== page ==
This post is a narrative of my journey away from Adobe Lightroom Classic and CC to other applications and photography workflows. There will be no specific details given, just the ‘big picture’. The specifics of my workflows are tuned for the way I think, I strongly urge you to tune things laid out below to your specific needs, not mine.


In October 2015… I became an amateur photographer. My Significant Other had talked me into visiting an abandoned golf course that was slowly rebuilt as housing and the course itself wasn’t fully gone, just left with minimal upkeep where they didn’t build housing. I took a jpeg only (dang you past self!) of a squirrel and ’the rest is history’ as some would say.

At the time I had just bought a Sony QX1. It is a camera that hooks to your phone and uses your phone as the controls. I had purchased it and some basic macro photography kit to take photos of the electronics projects I was working on in my spare time. It was effectively a Sony mirrorless camera without the brains, you used a phone and app as the brains. Tellingly this setup became the standard remote control for most higher end cameras long term. It also meant I had the necessary hardware to become a serious amateur photographer very quickly.

Given I had started photography from the perspective of macro and product photography I was aware of a few editing tools like Lightroom but I didn’t have a lot of experience or theory stashed in my brain. I tried quite a few apps, including the apps I use today and landed on Lightroom.

How I Use Lightroom

Given the title of this post, you’re likely wondering if I’m going to disparage Lightroom and I will, jut minimally. As of this writing there are two main lineages of ‘Lightroom’. The ‘Classic’ version and the ‘CC’ version. Lightroom Classic I actually really like. It has a reasonably quick catalog, uses xmp files for edits and lets you manage your data fully. It’s also far less overwhelming to new users while allowing pros to do their thing efficiently. My only complaint is the cloud sync. I nearly lost data to their sync. Why? Because their sync doesn’t seem to sync the metadata to anything but the catalog database. If you need that info it won’t come across without doing some kind of export/import loop.

Lightroom CC is the new way according to Adobe. It has a mobile app and does sync to Lightroom Classic if you set the right options. To say I was happy with this would be under statement. I used Lightroom CC for all my mobile photography needs, especially when working on blog posts and other small items as my phone shoots raw, runs Lightroom CC and my Lightroom Classic presets were able to be converted to CC. That’s a lot of value for a serious photographer of any level. About 250 - 500 images were stored in my Lightroom CC account when I started my exit. Enough to be annoying and mildly painful but not enough for me to worry about lost data. I can add the metadata back later by hand for these. I got very lucky I didn’t have a lot of metadata in Lightroom CC, my shifting photos to Lightroom Classic to keep things in one place really saved me. I used an export + import to move things from CC to Classic.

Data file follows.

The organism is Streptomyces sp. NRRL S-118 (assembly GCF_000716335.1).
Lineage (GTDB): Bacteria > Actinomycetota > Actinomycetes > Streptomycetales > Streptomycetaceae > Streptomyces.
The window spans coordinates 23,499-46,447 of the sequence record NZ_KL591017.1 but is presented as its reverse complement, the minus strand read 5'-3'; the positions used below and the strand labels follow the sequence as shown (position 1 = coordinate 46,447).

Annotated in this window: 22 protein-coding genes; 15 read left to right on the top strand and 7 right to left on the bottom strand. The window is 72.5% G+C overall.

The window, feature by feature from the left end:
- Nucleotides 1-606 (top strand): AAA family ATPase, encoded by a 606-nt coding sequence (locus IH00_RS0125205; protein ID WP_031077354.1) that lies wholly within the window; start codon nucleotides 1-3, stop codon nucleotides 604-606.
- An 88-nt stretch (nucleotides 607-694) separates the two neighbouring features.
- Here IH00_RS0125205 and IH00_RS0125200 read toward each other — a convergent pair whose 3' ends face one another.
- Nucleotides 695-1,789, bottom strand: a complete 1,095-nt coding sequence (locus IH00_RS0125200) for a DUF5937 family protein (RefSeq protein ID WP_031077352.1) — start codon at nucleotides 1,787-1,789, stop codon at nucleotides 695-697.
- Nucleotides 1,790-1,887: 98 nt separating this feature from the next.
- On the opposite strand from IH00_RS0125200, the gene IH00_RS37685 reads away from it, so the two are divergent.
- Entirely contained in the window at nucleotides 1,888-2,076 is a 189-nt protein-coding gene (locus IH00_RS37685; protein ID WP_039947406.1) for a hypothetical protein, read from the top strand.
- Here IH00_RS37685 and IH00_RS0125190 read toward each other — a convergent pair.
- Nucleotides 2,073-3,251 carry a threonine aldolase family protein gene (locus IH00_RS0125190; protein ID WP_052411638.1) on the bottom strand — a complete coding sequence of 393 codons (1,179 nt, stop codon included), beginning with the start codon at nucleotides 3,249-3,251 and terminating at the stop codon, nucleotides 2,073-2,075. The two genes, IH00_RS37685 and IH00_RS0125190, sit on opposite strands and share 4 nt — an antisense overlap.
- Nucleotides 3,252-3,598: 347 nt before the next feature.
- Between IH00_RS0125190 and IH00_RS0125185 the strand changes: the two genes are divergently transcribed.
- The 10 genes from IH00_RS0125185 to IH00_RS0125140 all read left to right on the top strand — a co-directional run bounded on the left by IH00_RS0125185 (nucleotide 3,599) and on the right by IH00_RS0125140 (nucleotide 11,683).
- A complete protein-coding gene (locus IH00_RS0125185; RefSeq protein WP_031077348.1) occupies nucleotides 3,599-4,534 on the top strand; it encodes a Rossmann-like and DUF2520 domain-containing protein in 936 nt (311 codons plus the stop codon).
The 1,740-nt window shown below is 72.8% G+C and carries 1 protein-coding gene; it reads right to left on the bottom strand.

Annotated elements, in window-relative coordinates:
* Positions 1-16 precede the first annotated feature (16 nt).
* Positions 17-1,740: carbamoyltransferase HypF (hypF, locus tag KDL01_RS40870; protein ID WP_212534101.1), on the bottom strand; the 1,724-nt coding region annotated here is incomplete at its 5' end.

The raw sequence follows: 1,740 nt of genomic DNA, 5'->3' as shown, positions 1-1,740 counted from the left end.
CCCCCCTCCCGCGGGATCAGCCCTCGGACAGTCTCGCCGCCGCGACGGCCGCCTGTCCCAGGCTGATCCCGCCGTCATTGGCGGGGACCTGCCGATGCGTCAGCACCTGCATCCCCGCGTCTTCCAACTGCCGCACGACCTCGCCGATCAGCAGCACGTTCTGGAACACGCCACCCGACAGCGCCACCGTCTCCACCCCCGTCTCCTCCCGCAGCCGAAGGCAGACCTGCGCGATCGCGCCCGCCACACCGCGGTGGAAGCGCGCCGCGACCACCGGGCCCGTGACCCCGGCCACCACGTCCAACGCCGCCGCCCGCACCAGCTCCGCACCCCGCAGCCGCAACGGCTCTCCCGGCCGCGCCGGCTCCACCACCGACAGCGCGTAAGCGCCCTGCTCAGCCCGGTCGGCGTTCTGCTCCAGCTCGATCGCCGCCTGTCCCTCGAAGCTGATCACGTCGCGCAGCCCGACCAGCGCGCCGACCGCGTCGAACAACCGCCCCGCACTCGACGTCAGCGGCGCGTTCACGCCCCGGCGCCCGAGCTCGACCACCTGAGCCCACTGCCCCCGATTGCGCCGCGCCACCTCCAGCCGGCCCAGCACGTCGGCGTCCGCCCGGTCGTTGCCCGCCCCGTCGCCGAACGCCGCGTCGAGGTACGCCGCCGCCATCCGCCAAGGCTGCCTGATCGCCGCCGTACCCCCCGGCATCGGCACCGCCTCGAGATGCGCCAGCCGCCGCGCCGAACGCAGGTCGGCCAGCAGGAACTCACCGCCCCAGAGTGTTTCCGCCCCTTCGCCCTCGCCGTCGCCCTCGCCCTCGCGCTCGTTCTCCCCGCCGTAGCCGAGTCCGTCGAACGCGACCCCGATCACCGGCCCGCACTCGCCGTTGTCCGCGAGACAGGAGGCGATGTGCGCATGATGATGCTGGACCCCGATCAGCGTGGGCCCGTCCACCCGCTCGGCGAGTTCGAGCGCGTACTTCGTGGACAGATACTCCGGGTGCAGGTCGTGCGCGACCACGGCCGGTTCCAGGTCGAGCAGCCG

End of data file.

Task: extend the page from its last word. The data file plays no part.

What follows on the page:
Why did I do an export + import to move photos between the two? Remember my half aside about Classic not storing metadata in the sync’d image, just storing it in the catalog (usually, sometimes it worked for writing metadata to sync’d files)? This breaks my backups and data freedom. I want the file metadata stored in the file or in an xmp so my file backups have everything I need. It also lets me use many different apps to work with my photo catalog. That’s really important as I have years and terabytes of storage dedicated to photography. I’ve seen all kinds of apps (good and bad) disappear over time and I want my data to be free from such concerns. Lightroom sync in Classic breaks this requirement completely and I worked around it.

A Dangerous Discovery

Unfortunately I only recently looked closer at how Lightroom CC stores its data. I started a photo project that is focused on exposure and crop as the only edits. It’s also using a camera setup that is super easy to work with in Lightroom CC. I finally generated enough photos at a speed where the export + import process became a huge annoyance and was driving me towards stopping the project completely. I didn’t want to stop the project and decided to dig in a bit. I quickly discovered Lightroom CC (on my setup) doesn’t store all files totally. Just some and definitely not everything. The files were also devoid of any metadata in many cases.

This is when my head exploded. My approach of keeping my photography all in one place (in the end) and working around a limitation of Lightroom Classic sync had kept my data safe and if I hadn’t looked closer at sync in Lightroom CC… I’d have relied wholly on Adobe’s cloud and apps prior to my export + import loop. I predate “the cloud” and general use of the internet. Simply put: if you don’t have reliable backups at some point a “cloud” provider provider will lose all your data. Not if, WHEN!

When I discovered the deficiencies of Lightroom CC sync, I quickly exfiltrated all my data and imported it to Lightroom Classic. If nothing else I’ve got my data in a proper format in Lightroom Classic. That took a bit of time and verifying as I had been lazy about keeping Lightroom Classic in sync with Lightroom CC due to my frustrations that put me down this path to start with.